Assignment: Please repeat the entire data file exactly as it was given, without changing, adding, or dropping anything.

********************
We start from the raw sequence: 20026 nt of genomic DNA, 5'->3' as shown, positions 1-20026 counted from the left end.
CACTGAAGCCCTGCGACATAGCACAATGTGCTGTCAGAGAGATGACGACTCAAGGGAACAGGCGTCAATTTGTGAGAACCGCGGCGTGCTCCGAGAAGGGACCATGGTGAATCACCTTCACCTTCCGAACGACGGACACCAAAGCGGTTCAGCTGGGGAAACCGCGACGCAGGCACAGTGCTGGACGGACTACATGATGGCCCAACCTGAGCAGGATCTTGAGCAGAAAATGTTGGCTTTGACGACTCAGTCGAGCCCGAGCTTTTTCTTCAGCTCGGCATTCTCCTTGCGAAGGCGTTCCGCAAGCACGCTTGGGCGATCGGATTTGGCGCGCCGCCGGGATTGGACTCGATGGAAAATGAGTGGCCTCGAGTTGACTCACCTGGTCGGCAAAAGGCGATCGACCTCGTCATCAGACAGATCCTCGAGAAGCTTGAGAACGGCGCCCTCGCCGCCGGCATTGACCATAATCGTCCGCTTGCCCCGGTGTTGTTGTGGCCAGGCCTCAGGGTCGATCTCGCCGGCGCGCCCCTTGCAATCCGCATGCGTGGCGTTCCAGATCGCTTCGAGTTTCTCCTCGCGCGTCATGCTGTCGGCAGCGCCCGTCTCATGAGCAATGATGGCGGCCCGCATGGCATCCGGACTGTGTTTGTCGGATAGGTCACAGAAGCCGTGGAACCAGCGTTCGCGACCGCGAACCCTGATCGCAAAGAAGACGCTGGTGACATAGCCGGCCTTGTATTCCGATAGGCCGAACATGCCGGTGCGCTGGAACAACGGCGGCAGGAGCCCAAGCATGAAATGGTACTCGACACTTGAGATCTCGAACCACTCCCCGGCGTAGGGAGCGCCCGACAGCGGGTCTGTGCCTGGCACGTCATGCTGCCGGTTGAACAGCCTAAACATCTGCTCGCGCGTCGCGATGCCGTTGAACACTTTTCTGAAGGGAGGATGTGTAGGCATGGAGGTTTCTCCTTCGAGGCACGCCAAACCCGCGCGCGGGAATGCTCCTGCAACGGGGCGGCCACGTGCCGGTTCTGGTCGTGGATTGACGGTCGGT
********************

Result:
We start from the raw sequence: 20026 nt of genomic DNA, 5'->3' as shown, positions 1-20026 counted from the left end.
CACTGAAGCCCTGCGACATAGCACAATGTGCTGTCAGAGAGATGACGACTCAAGGGAACAGGCGTCAATTTGTGAGAACCGCGGCGTGCTCCGAGAAGGGACCATGGTGAATCACCTTCACCTTCCGAACGACGGACACCAAAGCGGTTCAGCTGGGGAAACCGCGACGCAGGCACAGTGCTGGACGGACTACATGATGGCCCAACCTGAGCAGGATCTTGAGCAGAAAATGTTGGCTTTGACGACTCAGTCGAGCCCGAGCTTTTTCTTCAGCTCGGCATTCTCCTTGCGAAGGCGTTCCGCAAGCACGCTTGGGCGATCGGATTTGGCGCGCCGCCGGGATTGGACTCGATGGAAAATGAGTGGCCTCGAGTTGACTCACCTGGTCGGCAAAAGGCGATCGACCTCGTCATCAGACAGATCCTCGAGAAGCTTGAGAACGGCGCCCTCGCCGCCGGCATTGACCATAATCGTCCGCTTGCCCCGGTGTTGTTGTGGCCAGGCCTCAGGGTCGATCTCGCCGGCGCGCCCCTTGCAATCCGCATGCGTGGCGTTCCAGATCGCTTCGAGTTTCTCCTCGCGCGTCATGCTGTCGGCAGCGCCCGTCTCATGAGCAATGATGGCGGCCCGCATGGCATCCGGACTGTGTTTGTCGGATAGGTCACAGAAGCCGTGGAACCAGCGTTCGCGACCGCGAACCCTGATCGCAAAGAAGACGCTGGTGACATAGCCGGCCTTGTATTCCGATAGGCCGAACATGCCGGTGCGCTGGAACAACGGCGGCAGGAGCCCAAGCATGAAATGGTACTCGACACTTGAGATCTCGAACCACTCCCCGGCGTAGGGAGCGCCCGACAGCGGGTCTGTGCCTGGCACGTCATGCTGCCGGTTGAACAGCCTAAACATCTGCTCGCGCGTCGCGATGCCGTTGAACACTTTTCTGAAGGGAGGATGTGTAGGCATGGAGGTTTCTCCTTCGAGGCACGCCAAACCCGCGCGCGGGAATGCTCCTGCAACGGGGCGGCCACGTGCCGGTTCTGGTCGTGGATTGACGGTCGGT